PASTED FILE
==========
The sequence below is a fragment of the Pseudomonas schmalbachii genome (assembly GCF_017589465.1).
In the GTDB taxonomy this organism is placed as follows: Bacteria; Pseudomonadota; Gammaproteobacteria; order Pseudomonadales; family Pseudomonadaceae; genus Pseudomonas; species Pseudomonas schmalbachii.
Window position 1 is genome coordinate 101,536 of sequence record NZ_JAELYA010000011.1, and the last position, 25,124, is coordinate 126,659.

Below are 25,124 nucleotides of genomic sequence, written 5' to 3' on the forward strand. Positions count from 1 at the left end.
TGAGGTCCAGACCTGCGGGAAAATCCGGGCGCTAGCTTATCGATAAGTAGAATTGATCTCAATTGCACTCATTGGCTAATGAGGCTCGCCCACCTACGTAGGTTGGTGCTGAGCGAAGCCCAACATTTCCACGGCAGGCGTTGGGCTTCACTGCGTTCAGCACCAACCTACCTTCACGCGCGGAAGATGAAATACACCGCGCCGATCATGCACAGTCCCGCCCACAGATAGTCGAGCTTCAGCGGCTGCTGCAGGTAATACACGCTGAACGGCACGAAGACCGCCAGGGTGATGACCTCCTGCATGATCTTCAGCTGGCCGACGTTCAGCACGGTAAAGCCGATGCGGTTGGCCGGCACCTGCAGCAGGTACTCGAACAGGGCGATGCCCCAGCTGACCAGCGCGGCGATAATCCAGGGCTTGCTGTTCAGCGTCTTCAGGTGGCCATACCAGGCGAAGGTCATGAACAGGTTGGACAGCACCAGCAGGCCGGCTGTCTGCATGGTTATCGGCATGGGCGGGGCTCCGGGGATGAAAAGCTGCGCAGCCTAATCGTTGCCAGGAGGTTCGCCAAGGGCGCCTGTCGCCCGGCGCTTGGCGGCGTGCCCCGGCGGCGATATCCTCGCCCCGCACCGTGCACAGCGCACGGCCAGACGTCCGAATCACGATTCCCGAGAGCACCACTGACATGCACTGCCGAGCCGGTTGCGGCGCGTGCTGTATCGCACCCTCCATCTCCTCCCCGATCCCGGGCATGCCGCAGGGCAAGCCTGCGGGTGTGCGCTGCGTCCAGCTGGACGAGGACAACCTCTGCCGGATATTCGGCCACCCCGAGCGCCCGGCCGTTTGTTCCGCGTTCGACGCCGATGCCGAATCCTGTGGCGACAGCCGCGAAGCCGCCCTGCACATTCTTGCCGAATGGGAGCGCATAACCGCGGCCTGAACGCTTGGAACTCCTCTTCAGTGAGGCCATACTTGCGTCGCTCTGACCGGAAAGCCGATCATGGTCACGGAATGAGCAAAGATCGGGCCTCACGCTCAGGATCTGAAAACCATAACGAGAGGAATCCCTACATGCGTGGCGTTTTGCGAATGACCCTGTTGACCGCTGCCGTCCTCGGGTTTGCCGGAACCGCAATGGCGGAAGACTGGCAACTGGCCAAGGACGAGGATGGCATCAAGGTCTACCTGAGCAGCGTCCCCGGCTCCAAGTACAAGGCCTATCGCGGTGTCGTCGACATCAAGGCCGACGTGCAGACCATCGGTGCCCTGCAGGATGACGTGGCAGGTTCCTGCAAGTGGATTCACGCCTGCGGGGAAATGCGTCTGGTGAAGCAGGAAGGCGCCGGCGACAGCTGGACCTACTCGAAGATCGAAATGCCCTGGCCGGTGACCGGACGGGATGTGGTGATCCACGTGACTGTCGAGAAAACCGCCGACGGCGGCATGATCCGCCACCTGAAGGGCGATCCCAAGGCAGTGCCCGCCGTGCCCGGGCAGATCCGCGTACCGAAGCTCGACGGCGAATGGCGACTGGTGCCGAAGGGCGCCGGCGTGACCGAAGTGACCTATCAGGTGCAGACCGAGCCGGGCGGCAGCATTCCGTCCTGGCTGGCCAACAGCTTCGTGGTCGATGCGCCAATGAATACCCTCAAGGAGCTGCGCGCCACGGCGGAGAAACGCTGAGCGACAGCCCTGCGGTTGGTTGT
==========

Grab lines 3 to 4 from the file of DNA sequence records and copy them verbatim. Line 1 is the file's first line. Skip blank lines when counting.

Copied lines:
Window position 1 is genome coordinate 101,536 of sequence record NZ_JAELYA010000011.1, and the last position, 25,124, is coordinate 126,659.

Below are 25,124 nucleotides of genomic sequence, written 5' to 3' on the forward strand. Positions count from 1 at the left end.